DROPBOX HAS DENIED any wrong-doing after hackers began posting log-in data from a supposed seven million users online.
The company said that, if any leak has occurred, it came from a third-party app and if anyone does happen to be using the same password across services, it is still likely to be very out of date as the company now uses a token API rather than a text-in-the-clear system.
At present, the hackers are dripfeeding the user names and passwords they claim to have harvested into Pastebin documents and are appealing for bitcoin donations to reveal more in a way somewhat akin to a celebrity telethon.
Dropbox has responded by saying: "Recent news articles claiming that Dropbox was hacked aren’t true. Your stuff is safe.
"The usernames and passwords referenced in these articles were stolen from unrelated services, not Dropbox. Attackers then used these stolen credentials to try to log-in to sites across the internet, including Dropbox.
"We have measures in place to detect suspicious log-in activity and we automatically reset passwords when it happens. Attacks like these are one of the reasons why we strongly encourage users not to reuse passwords across services.
"For an added layer of security, we always recommend enabling two-step verification on your account."
But contrary to this, many users of 4Chan and Reddit are saying that the passwords are valid and do work. Dropbox has since updated its statement re-emphasising that this is not the case.
Claire Galbois, director of cloud solutions at Accellion, said that this is a good example of why private clouds are a safer way of storing data than "intermingling" public ones.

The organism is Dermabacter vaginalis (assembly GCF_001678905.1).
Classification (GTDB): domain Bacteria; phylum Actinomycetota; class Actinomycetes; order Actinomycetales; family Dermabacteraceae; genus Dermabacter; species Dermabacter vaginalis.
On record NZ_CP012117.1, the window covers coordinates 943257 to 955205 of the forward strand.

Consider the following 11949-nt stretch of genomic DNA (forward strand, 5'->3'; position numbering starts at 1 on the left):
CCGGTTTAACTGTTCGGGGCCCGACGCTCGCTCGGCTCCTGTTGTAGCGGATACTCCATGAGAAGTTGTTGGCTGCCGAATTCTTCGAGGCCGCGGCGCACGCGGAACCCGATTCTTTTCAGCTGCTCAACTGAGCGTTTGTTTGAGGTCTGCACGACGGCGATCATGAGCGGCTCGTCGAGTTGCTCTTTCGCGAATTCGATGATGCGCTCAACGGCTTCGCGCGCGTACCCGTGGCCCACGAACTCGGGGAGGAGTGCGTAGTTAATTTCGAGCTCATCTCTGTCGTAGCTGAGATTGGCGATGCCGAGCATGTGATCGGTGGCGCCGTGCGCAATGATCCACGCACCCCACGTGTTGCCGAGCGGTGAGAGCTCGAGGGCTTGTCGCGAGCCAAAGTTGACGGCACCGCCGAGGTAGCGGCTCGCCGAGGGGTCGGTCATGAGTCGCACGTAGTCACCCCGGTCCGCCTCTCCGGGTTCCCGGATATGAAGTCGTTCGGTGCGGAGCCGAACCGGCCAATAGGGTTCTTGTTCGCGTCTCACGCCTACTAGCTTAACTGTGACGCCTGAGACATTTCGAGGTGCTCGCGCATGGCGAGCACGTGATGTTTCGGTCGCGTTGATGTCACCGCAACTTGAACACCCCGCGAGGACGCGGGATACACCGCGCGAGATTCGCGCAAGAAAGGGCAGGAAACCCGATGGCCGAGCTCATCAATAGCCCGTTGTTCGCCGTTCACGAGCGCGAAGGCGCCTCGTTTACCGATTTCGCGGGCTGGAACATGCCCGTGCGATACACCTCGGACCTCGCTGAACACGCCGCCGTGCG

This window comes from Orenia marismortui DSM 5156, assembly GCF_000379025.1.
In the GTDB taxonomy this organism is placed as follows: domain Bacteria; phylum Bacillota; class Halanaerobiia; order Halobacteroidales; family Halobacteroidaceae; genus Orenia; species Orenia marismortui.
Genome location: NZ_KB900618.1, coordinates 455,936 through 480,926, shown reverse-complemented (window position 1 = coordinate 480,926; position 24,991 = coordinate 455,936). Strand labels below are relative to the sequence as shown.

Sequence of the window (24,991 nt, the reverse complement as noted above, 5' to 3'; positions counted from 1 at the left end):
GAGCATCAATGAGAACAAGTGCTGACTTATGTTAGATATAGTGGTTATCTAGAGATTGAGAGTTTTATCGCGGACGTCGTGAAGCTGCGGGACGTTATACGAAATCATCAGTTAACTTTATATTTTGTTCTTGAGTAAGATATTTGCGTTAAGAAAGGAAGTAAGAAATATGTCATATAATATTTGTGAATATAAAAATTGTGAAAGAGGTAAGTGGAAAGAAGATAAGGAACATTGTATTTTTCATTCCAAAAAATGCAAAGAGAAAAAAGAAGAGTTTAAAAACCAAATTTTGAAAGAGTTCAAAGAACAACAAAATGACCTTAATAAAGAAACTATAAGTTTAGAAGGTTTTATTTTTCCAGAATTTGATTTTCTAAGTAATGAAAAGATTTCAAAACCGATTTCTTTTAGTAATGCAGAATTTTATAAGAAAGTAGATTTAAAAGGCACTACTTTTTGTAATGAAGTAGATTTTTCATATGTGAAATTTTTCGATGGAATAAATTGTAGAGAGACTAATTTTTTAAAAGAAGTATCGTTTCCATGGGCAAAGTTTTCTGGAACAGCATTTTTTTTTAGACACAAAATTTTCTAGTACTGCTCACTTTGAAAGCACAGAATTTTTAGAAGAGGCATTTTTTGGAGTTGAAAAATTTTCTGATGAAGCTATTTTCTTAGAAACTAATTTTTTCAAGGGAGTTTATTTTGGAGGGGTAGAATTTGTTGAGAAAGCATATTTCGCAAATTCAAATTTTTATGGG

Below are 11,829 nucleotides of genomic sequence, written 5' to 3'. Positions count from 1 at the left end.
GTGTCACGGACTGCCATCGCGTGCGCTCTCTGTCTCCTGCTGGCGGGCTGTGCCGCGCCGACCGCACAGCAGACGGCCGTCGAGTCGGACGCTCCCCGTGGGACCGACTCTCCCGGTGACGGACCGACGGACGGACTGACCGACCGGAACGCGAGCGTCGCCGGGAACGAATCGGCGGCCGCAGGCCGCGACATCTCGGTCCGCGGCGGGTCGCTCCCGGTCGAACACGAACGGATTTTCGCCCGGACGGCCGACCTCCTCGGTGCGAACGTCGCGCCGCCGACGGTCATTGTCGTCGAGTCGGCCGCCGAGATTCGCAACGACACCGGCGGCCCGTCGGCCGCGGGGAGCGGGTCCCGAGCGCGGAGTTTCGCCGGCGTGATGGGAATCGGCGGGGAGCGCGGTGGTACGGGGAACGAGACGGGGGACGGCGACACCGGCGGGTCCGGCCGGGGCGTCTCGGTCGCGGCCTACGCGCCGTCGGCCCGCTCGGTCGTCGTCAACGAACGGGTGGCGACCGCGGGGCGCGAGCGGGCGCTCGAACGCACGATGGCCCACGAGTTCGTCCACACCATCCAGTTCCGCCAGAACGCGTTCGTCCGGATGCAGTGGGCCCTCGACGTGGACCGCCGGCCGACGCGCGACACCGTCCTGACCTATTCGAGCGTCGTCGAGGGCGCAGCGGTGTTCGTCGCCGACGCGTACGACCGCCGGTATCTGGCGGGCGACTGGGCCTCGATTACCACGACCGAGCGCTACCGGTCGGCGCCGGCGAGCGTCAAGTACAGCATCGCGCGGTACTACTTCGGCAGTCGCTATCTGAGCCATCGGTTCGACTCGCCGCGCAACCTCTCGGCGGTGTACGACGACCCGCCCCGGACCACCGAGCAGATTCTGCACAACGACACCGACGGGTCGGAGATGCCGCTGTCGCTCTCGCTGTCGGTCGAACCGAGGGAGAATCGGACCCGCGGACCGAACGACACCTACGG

"With private cloud file sharing, enterprises retain control and ownership of their data and the encryption keys to access that data," she explained.
"This means that the enterprise organisation is in control of who can access that data, including any government agency that requests information or metadata.
"Dropbox’s public cloud architecture is a large obstacle to winning enterprise deployments."
By coincidence Accellion sells private clouds, but in any case it's a view shared by others, including Edward Snowden who has once again been telling people to get off Dropbox and on to encrypted services.
The overarching advice is, if in doubt, change your Dropbox password now. Alternatively, if in no doubt, change your Dropbox password anyway.
Dropbox launched the Simple Secure initiative last month to build confidence with consumers over cloud security. µ
And that'll cost you a tenner a month
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